Compton Heights Neighborhood Overview
Information concerning the neighborhood history, characteristics, institutions and organizations, planning and development
The Compton Heights neighborhood is bounded by Nebraska on the East, Shenandoah on the South, Grand Boulevard on the West, and I-44 on the North.
Compton Heights occupies the northwest corner of what was previously the St. Louis Commons, which was set aside by settlers for communal grazing of livestock. Its initial land partition was received in 1860 and development began a few decades later. The large homes that are most notable in Compton Heights were erected in the late 1880s and early 1890s. A majority of these homes were built by wealthy families of German descent. One of the neighborhood’s most interesting features is the set of restrictions created for the land on which these homes were built. Buildings are to be set back from the street, be distanced from adjacent buildings, with further restrictions forbidding the use of any commercial business or rental flats on the property. There are fence restrictions, minimum building cost restrictions, and strict rules governing lot grade changes. These restrictions were permanently instated in the late 1880s, and continue until this day—but not without challenge. Enforcing these codes was the Compton Heights Improvement Company, which dissolved in 1899 to become the Compton Heights Improvement Association.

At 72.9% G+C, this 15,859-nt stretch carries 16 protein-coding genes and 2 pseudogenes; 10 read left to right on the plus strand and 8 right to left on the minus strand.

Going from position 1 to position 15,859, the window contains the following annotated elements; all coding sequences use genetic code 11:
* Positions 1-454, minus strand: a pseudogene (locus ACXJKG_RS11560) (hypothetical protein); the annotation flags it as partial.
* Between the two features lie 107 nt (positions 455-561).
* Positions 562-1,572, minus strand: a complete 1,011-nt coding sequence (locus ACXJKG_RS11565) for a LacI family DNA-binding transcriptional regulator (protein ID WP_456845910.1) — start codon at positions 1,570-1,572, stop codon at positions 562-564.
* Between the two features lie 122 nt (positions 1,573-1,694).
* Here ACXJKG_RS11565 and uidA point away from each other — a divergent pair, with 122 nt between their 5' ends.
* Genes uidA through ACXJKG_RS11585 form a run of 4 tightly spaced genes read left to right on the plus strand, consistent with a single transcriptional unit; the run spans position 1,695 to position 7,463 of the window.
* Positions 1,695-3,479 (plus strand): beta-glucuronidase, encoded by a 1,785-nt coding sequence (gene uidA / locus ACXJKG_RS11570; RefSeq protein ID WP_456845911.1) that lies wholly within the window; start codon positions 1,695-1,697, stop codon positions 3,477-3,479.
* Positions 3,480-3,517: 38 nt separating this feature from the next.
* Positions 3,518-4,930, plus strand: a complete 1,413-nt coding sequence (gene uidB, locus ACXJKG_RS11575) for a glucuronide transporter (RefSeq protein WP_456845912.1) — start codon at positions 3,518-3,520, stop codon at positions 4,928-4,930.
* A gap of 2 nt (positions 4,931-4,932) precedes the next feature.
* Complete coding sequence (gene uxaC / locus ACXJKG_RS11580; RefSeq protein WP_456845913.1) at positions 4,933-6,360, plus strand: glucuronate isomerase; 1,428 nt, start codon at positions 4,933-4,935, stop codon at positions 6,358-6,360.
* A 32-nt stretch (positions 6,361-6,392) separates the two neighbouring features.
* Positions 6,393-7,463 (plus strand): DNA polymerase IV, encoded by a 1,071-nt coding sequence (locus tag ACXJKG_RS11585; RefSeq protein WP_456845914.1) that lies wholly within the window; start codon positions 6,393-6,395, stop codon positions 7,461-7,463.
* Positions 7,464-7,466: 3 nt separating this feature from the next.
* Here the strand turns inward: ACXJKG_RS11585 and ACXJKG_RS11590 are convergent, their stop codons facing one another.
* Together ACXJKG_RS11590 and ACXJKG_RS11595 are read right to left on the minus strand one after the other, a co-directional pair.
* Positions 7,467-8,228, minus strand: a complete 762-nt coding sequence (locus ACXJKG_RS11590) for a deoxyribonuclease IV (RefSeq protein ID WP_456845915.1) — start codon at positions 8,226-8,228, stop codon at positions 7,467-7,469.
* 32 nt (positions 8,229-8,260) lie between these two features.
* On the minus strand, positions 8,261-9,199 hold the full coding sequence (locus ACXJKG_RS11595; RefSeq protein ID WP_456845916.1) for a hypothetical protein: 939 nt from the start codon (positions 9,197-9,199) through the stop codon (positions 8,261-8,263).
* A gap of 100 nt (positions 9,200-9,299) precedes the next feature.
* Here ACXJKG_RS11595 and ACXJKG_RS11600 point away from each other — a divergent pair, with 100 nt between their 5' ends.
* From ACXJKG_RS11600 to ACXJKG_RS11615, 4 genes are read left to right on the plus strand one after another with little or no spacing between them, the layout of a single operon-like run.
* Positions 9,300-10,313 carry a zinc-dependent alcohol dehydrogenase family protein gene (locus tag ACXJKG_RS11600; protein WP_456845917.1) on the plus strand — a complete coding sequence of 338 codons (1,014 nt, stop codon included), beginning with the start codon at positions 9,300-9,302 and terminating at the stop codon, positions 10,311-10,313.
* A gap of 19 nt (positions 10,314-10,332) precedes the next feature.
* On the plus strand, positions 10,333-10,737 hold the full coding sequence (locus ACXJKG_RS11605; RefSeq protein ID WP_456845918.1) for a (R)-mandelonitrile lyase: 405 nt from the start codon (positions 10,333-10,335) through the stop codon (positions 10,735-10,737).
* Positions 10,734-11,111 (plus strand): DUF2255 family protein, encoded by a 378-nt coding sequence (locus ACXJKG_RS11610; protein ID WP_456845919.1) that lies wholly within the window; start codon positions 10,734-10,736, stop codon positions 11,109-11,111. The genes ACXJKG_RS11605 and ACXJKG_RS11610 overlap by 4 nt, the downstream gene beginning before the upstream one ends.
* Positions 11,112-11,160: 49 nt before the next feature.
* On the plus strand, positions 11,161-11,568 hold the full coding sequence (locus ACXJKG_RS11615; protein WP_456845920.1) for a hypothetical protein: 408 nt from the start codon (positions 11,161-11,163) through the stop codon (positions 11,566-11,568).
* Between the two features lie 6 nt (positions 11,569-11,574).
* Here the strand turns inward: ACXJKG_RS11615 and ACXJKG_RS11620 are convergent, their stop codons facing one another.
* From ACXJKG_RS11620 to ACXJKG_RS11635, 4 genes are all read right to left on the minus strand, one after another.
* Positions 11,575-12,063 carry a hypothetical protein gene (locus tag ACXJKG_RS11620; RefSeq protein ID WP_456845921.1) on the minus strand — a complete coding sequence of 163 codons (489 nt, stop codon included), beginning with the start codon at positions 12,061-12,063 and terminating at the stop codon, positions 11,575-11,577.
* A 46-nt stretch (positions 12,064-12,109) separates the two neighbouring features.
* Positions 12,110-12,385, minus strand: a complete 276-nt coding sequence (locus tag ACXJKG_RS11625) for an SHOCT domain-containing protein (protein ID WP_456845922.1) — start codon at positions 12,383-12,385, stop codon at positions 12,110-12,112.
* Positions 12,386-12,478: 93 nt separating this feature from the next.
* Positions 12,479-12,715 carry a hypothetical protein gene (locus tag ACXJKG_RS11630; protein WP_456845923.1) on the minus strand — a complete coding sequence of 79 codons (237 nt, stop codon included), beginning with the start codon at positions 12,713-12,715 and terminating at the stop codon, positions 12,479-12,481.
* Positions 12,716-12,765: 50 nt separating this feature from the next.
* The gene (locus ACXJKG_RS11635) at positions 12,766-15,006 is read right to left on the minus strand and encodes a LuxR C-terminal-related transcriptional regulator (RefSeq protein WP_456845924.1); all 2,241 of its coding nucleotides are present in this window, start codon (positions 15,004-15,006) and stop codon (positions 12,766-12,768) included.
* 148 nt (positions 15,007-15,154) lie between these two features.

One of the neighborhood’s most outstanding features is the Compton Hill Tower, which may be seen from distant areas within the city. Designed by architect George Mann and completed during the William McKinley presidency, the tower was built in the French Romanesque style, towering above the neighborhood at a height of 180 feet. Its construction consists of limestone, bluff brick, and terra cotta. The comparably high elevation of the area allowed the water tower and reservoir to distribute approximately 56 million gallons of water by means of gravity to the City east of Grand Boulevard. The water tower was built to accommodate the existing water delivery system as the city grew in population. Compton Hill Reservoir Park was created around the tower, which boasts Wilhelm Wandschneider’s statue "The Naked Truth". The Compton Hill Tower was declared a city landmark in 1966. In 1972, the tower was added to the National Registry of Historic Places. Over the years, the tower began to experience deterioration. The steel staircase within its interior began to weather, as well as the stone work and roofing structure. Within the last few years, the Tower was restored to its original condition and continues to be a symbol of pride for Compton Heights and adjacent neighborhoods.